Boise State University officials say they will change their on-campus event policies after facing a possible lawsuit from private legal organizations.
The Idaho Freedom Foundation and American Civil Liberties Union of Idaho had accused the university of violating the First Amendment after it charged a student organization security fees for a gun-rights event earlier this year.
University officials had already reimbursed the students $465 but they say will now suspend the policies that allow them to charge for enhanced security.
An existing building on the WSU Spokane campus would be used for a proposed new medical school. WSU faculty already teach University of Washington students here through a collaborative agreement between the universities.
Washington State University's Board of Regents unanimously approved a plan Friday to establish a medical school in Spokane. It has the potential to generate 120 new doctors every year in the Northwest, but the move also tees up a fight between Washington's two largest public universities.
The University of Washington in Seattle is currently the state's only public medical school and it serves as the main destination for med students in a five-state area including Idaho.
A new report shows Washington State University is ready for a full-fledged medical school in Spokane. It would be one of the biggest educational ventures the school has seen in decades.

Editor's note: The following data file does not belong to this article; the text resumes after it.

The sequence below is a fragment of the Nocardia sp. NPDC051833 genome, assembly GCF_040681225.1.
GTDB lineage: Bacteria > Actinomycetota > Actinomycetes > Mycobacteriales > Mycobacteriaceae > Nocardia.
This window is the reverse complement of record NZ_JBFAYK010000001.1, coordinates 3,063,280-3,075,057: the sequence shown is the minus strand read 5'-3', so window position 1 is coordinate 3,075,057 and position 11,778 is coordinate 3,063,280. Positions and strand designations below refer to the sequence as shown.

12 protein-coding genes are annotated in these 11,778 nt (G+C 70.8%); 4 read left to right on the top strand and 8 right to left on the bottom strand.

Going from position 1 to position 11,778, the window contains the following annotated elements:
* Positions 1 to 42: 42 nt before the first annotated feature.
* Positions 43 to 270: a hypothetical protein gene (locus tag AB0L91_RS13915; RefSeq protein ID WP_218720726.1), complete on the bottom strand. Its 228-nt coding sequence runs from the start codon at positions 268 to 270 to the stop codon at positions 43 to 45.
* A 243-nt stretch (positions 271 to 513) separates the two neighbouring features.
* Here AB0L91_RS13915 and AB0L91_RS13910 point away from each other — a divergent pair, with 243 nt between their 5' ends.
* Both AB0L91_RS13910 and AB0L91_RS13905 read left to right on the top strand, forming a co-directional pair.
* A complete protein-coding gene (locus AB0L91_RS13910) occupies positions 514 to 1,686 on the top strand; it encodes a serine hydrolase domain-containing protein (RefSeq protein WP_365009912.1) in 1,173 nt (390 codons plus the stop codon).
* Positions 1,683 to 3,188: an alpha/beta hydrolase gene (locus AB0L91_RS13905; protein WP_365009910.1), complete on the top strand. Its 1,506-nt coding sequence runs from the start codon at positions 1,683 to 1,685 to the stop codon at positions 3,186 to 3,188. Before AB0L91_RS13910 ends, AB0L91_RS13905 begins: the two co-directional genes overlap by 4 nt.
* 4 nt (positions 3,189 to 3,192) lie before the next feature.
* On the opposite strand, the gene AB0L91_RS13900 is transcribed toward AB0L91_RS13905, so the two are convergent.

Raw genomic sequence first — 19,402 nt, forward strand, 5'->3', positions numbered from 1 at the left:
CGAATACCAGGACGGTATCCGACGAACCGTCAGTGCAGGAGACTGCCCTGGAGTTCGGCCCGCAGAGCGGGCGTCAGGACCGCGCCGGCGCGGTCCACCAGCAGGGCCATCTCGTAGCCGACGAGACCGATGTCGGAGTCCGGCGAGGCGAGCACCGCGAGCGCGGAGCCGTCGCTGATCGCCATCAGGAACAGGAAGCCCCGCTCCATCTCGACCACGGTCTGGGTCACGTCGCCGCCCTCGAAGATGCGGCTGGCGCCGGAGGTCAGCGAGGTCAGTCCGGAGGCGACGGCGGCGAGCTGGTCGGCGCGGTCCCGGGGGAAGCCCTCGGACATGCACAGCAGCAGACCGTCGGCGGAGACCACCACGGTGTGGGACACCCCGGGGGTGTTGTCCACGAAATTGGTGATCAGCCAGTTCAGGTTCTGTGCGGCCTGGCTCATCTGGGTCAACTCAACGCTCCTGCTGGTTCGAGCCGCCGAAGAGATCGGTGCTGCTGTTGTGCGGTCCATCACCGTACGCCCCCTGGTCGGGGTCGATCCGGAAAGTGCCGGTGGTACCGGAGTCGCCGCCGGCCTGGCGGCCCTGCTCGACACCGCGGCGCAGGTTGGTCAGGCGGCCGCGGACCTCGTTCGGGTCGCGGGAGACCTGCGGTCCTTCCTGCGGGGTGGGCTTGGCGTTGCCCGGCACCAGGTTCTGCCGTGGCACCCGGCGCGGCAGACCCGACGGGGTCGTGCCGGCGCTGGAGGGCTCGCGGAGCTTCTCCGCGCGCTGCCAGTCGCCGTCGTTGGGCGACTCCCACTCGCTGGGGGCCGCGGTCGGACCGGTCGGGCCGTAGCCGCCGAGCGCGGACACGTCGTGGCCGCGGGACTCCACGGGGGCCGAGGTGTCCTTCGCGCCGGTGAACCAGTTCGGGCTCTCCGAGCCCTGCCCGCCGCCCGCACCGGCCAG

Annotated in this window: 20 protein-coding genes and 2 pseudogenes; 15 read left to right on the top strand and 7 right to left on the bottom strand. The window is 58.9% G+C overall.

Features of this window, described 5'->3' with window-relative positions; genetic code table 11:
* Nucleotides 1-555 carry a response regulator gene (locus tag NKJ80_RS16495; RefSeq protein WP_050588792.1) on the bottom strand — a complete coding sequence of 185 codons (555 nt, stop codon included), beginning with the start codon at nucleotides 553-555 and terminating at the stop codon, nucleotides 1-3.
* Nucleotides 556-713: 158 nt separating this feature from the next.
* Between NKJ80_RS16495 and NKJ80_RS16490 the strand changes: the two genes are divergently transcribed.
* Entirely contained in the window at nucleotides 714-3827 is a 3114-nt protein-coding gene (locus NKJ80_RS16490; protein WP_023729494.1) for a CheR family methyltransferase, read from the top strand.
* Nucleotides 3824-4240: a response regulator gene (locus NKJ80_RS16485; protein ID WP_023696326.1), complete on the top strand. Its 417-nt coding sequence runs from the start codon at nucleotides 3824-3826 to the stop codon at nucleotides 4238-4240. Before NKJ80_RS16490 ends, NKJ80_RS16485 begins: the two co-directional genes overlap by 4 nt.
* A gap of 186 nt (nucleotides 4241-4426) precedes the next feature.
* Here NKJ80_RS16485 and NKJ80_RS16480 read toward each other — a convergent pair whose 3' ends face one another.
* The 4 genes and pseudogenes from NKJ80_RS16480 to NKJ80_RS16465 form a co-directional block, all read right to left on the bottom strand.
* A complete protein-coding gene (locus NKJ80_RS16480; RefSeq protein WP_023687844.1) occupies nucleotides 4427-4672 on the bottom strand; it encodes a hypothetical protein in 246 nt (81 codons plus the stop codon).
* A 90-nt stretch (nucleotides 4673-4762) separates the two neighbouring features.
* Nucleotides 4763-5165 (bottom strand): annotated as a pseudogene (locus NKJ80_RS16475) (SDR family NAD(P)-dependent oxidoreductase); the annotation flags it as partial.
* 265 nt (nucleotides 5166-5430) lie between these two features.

Consultants from MGT of America, contracted by WSU, gave this report to the school’s board of regents: WSU is well positioned to develop an accredited medical school in the near future. The group says WSU could seek accreditation in Fall 2015, and have its charter class in 2017.
The West Ada School District in southwest Idaho has put a National Book Award winning novel back in the curriculum after removing it six months ago amid parent complaints.
Trustees on Tuesday voted unanimously to put "The Absolutely True Diary of a Part-Time Indian" by Sherman Alexie on the supplemental reading list that teachers can select from.
The novel is narrated by a 14-year-old whose transfer makes him the only Native American in an all-white school. Objections are based on discussions of sex, abuse, alcoholism, or on racist or profane statements from characters.
A school superintendent in northern Idaho says the reason his district hasn't had music classes in more than a year, and will soon switch to virtual gym classes, is as much about the difficulty of attracting and retaining qualified teachers in rural areas as it is about funding.
The story of Lapwai School District's funding problems has been picked up by just about every news outlet in the state.
Superintendent of Public Instruction Tom Luna is proposing a 6.9 percent budget increase to Idaho's public school funding for 2015. Luna says the budget calls for the largest spending increase he's ever proposed in his nearly eight-year tenure.
Luna unveiled his budget Tuesday to Gov. C.L. "Butch" Otter and legislative leadership. However, because Luna isn't seeking a third-term, it'll be the winner of the November election who will be tasked with selling the $94 million budget increase to lawmakers during the next legislative session.